Seneca: Dialogues and Essays
© 2007 Oxford World’s Classics
translated by John Davie
Care to read the thoughts of a man chosen to tutor an emperor? Seneca the Younger lived in the opening century of the Roman Empire, and was such an accomplished author that even the early Roman Church tried to claim him. I’ve previously read a collection of his letters (Letters from a Stoic), part of an exchange between Seneca and his friend Lucilius, but Analogs and Essays is far more sharply focused. The theme of the letters ran toward the general; here, Seneca writes on particular topics, beginning with theodicy and touching on anger, happiness, tranquility of mind, sorrow, and — oddly — earthquakes.
This is a magnificent collection. If the translators’ rendering in English is representative of the power Seneca imbued his Latin with, little wonder the early Church regarded a ‘pagan’ author with such admiration. Seneca here is clear, direct, and forcefully dramatic. After I finished the final piece, I re-read several essays over again, just to savor the experience. Stoicism is the reigning influence, of course: the ideas of Zeno are utterly pervasive. In the opening essay “On Providence”, Seneca asserts that the universe is a fundamentally sensible and moral place: nothing happens without good purpose, and even the harshest of circumstances can prove a boon to the wise man. It matters not what we endure, Seneca writes, but how we endure it. Difficulties are not punishments: they are opportunities. The worst of luck is in fact a sign of favor of the gods, that they have deemed a man worthy of his character being tested. While I don’t particularly agree with the notion that everything that happens is the product of a deity enforcing character training on we poor mortals, I rather like the indomitable attitude, and the idea that can winnowed out from the text — life is nothing without struggle. We are creatures made to run and strive, not sit idly whining.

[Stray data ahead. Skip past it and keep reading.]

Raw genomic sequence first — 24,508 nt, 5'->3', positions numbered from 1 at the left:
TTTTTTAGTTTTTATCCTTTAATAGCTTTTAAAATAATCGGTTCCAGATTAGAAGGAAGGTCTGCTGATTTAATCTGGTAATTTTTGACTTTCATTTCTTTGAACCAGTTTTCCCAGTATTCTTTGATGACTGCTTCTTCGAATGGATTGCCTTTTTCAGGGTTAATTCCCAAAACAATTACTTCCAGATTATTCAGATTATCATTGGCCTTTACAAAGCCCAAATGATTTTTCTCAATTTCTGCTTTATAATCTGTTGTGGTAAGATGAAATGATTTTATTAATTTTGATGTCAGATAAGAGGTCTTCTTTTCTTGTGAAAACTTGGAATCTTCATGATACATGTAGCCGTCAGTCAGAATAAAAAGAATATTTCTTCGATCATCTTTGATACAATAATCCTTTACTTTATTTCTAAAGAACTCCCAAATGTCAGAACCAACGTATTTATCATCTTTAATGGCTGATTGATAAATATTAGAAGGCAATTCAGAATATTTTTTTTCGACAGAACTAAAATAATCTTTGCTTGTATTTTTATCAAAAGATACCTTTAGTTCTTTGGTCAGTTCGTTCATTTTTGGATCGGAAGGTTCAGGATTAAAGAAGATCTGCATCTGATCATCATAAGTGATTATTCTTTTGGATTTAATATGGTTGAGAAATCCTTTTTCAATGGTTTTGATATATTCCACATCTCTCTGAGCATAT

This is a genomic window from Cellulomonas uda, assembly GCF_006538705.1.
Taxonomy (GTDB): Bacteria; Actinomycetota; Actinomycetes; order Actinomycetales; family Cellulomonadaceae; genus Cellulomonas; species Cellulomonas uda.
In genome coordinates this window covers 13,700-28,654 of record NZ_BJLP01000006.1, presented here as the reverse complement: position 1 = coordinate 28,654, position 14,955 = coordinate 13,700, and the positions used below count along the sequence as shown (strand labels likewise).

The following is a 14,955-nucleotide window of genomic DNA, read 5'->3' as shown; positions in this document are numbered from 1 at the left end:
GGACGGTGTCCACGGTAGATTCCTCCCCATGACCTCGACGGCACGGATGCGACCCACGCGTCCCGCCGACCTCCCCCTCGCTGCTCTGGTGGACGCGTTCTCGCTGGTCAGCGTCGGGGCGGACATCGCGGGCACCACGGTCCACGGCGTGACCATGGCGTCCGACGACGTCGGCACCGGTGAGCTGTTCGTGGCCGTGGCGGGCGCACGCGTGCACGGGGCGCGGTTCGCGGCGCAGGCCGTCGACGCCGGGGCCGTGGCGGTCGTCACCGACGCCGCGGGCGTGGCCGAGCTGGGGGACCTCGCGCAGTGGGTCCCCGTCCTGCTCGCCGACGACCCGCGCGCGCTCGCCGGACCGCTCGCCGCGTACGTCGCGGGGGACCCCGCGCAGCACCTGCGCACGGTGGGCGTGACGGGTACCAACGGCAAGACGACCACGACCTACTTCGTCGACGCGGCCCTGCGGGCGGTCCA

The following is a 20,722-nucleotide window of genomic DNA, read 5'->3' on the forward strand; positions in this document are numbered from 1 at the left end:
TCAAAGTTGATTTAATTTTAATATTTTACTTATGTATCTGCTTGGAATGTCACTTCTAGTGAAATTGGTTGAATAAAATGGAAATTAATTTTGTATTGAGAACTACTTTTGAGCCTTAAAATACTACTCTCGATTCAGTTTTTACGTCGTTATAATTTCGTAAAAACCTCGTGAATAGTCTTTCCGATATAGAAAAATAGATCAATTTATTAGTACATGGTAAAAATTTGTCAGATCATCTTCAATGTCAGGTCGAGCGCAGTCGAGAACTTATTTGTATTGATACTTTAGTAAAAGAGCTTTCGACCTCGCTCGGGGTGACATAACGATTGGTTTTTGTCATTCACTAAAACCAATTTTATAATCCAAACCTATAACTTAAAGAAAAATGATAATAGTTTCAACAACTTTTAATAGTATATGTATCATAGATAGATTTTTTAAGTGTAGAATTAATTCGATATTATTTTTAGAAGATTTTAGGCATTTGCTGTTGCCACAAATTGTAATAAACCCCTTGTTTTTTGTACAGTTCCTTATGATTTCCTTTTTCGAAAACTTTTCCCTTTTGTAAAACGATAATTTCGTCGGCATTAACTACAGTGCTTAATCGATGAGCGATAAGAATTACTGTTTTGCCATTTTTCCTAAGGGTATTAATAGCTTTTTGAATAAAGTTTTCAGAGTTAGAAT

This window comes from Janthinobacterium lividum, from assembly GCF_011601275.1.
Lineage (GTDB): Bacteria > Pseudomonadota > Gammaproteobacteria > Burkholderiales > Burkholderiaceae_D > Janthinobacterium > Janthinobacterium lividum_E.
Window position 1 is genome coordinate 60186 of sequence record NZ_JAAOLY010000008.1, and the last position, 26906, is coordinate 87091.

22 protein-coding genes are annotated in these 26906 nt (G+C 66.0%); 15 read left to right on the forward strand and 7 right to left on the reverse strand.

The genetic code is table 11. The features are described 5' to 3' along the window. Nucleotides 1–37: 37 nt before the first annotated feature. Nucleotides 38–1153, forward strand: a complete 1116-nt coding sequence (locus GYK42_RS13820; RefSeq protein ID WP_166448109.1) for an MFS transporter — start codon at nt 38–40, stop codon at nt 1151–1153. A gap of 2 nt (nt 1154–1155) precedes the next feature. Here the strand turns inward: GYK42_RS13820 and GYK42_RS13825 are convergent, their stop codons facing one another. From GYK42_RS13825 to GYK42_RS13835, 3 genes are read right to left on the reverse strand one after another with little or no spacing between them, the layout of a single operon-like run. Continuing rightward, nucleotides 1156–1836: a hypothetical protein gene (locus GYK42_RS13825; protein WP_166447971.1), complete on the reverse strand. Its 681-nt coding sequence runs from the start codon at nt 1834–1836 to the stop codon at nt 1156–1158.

Although Stoicism dominates, Seneca is no puritan: he freely borrows from Epicurus, and not simply to ‘know his enemy’ as he piously defended himself in the Letters. Seneca sees Epicurus as quite wise, in fact, and not at all deserving the slander heaped upon him because of the abuses of those who call themselves his followers. Epicurus is in Seneca’s eyes the soul of virtuous moderation — and Seneca defends comfort and wealth at several points, perhaps feeling guilty at his own success. But lest we think him a hypocrite, when the time came Seneca followed in the path of his heroes, Cato and Socrates — accepting death in the manner he advocated several times in this collection. (The final piece on earthquakes isn’t quite as odd as it might seem: while Seneca spends most of it musing on how earthquakes might happen, he uses the then-recent destruction of Pompeii to point out that nothing in the material universe is truly reliable: only virtue matters, only it can maintain us against the ravages of fickle fortune.)
I have been sharing excerpts from this book on facebook’s Stoics group, and they’ve found a very will-pleased audience there. This is the stuff of excellence; obviously of interest to those interested in philosophy, mindfulness, and wisdom literature, but a must-read for moderns who find such value in the Stoa as I do. Seneca’s essays are elaborations on the potent thoughts of Epictetus’ Handbook and Marcus Aurelius’ Meditations.
This is one to re-read, remember, and recommend.